TEMECULA, California | October 26, 2020— Conservation groups approved a legal agreement today that will protect a critical wildlife corridor for local mountain lions and other wildlife, fund restoration efforts and ensure implementation of a regional conservation plan. The agreement comes after a judge issued a ruling this spring against the proposed 270-acre Altair development in Western Riverside County in California.
The agreement permanently protects the 55-acre “South Parcel” — a key part of one of the only passages left for endangered Santa Ana mountain lions to move between coastal and inland mountains. This lion population suffers from extremely low levels of genetic diversity due to limited wildlife connectivity.
“This agreement gives Santa Ana’s imperiled mountain lions a pathway to recovery,” said J.P. Rose, an attorney at the Center for Biological Diversity. “Poorly planned highways and development have hemmed this population in, and these beautiful big cats are being driven toward extinction. Now they have a better chance at survival.”
The agreement redesigns the development to minimize impacts on mountain lions, western pond turtles and other rare species. It also requires the developer to acquire other conservation lands for regional connectivity, establishes an education program for coexistence with wildlife, and allows for the future acquisition of more of the development site for conservation.
“We thank the city of Temecula and Ambient in helping us keep the parcels next to the headwaters of the Santa Margarita River intact, thus avoiding an impact that would have almost certainly ensured the extinction of the Santa Ana lions,” said Pam Nelson of the Sierra Club’s Santa Margarita Group. “Their fragile status indicates the health of all the species in our region. This agreement will give these magnificent creatures and struggling wildlife a chance.”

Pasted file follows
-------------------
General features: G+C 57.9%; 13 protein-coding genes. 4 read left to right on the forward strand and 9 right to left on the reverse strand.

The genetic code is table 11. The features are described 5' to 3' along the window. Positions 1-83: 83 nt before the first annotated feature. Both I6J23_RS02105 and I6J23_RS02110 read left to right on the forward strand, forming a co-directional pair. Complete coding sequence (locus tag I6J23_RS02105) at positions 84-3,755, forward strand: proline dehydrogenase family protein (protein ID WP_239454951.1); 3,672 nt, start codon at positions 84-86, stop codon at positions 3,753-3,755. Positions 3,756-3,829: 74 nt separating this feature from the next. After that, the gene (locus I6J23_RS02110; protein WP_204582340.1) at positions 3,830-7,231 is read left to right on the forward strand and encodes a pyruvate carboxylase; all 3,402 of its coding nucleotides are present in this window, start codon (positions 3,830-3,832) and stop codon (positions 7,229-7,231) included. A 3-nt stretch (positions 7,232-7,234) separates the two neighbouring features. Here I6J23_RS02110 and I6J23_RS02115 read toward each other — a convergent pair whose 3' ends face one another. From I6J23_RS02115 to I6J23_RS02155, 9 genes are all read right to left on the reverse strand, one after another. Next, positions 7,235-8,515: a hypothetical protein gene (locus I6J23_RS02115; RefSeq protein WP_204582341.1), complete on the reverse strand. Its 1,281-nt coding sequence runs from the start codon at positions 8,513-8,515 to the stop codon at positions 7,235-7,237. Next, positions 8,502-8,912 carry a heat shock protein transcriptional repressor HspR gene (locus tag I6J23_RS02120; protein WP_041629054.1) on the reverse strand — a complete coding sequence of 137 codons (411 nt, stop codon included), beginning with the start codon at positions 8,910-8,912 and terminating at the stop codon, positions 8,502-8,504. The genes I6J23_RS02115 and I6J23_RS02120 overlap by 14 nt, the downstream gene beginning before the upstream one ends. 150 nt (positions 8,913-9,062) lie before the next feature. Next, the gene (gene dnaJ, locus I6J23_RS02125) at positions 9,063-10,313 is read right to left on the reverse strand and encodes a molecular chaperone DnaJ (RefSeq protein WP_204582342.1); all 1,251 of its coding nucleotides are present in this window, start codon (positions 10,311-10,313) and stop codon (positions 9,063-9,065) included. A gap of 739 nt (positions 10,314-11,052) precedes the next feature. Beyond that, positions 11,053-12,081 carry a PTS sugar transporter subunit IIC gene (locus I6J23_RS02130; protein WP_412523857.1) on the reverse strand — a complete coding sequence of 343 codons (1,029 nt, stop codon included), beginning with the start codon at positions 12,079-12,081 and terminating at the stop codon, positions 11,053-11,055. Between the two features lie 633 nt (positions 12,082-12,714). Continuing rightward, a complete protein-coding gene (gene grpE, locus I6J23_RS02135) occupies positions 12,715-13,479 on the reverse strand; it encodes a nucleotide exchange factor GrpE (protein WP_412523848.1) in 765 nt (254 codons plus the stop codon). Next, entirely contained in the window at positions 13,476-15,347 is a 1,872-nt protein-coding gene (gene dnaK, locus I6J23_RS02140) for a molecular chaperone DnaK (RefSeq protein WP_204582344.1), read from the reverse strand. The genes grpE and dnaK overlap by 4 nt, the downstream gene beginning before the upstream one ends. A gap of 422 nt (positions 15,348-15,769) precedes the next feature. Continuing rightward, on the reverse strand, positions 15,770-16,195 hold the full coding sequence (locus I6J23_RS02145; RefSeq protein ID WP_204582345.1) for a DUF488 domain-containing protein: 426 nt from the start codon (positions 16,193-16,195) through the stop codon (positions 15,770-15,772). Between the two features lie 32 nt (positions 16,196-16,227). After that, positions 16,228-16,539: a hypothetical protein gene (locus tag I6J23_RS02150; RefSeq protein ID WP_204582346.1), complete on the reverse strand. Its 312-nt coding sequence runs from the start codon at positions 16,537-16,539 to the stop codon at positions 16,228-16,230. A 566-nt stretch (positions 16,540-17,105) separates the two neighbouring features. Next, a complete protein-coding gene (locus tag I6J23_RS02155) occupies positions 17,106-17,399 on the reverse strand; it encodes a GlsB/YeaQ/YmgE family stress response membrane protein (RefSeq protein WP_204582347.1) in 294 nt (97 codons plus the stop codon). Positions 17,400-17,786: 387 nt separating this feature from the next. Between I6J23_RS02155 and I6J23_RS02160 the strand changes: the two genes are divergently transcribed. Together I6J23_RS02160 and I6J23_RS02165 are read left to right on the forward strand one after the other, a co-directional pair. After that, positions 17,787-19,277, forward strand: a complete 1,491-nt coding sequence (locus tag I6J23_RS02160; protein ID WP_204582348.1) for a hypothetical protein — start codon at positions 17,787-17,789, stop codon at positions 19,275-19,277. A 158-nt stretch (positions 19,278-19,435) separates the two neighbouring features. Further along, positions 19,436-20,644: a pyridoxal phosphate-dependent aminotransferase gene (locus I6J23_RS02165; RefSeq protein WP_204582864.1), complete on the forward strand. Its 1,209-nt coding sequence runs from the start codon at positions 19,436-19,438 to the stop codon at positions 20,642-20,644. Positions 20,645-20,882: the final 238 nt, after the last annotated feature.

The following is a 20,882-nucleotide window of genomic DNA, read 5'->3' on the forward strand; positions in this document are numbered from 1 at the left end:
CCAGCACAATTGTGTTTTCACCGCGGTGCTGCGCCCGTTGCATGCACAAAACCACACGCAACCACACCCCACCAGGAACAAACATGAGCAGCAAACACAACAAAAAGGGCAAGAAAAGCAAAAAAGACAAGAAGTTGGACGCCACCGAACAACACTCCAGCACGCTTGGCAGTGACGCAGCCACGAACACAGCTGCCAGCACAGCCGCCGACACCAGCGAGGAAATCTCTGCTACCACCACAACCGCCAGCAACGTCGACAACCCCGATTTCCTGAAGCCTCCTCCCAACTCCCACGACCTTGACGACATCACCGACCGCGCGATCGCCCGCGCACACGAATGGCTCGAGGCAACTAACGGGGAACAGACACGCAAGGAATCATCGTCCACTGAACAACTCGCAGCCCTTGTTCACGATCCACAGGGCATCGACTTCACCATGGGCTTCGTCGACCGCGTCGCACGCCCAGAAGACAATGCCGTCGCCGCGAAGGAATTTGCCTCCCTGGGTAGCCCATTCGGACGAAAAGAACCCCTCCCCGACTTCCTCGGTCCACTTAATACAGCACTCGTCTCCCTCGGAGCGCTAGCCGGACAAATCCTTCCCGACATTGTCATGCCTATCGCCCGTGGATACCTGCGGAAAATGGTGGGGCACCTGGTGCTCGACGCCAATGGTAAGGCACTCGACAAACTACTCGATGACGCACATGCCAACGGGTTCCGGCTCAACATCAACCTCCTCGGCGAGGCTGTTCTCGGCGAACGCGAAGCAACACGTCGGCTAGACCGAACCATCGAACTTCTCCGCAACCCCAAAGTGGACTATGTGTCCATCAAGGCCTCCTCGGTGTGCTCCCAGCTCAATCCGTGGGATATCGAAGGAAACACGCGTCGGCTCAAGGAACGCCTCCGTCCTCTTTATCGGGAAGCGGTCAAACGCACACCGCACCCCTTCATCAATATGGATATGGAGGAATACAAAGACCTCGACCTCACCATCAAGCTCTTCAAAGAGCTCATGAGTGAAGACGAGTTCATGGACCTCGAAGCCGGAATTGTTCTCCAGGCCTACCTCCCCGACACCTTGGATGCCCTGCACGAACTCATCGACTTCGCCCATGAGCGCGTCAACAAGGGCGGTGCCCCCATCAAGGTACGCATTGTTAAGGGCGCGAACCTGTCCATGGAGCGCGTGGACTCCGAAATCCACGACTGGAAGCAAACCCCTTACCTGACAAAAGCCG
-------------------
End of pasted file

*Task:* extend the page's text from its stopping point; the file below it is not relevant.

The legal agreement comes as state wildlife officials are studying whether to grant the Santa Ana mountain lions and five other cougar populations permanent protections under the state’s Endangered Species Act. The Center and Mountain Lion Foundation petitioned the state to protect these populations in June 2019, and in April 2020 the state Fish and Game Commission advanced these populations to candidacy under the Act.
“With our planet in the midst of an extinction crisis, we can no longer afford business as usual. This agreement includes significant measures to help to ensure the survival of our big cats, their habitat and the diverse wildlife species the lions support,” said Debra Chase, CEO of the Foundation.
Some Southern California lion populations could disappear in little more than a decade, according to a March 2019 study. This study, involving a large team of researchers from the University of Nebraska, UCLA, University of Washington, UC Davis, National Park Service, University of Wyoming and Northern Arizona University, warns that if continuing inbreeding occurs, the Santa Ana Mountains population could go extinct within 12 years and the Santa Monica Mountains population within 15.
“This agreement marks an important step in the fight to protect the Santa Ana mountain lions, and we look forward to collaborating on future efforts to plan and fund the restoration of corridors for these big cats,” said Vicki Long of Cougar Connection.
The conservation groups filed a lawsuit against the development in January 2018,
with Endangered Habitats League filing a concurrent lawsuit. In March Judge
Daniel Ottolia found that the development’s environmental review failed to
properly account for impacts on the Santa Ana mountain lions. The ruling also
found that the development was not consistent with Temecula’s general plan or
the Western Riverside County Habitat Conservation Plan.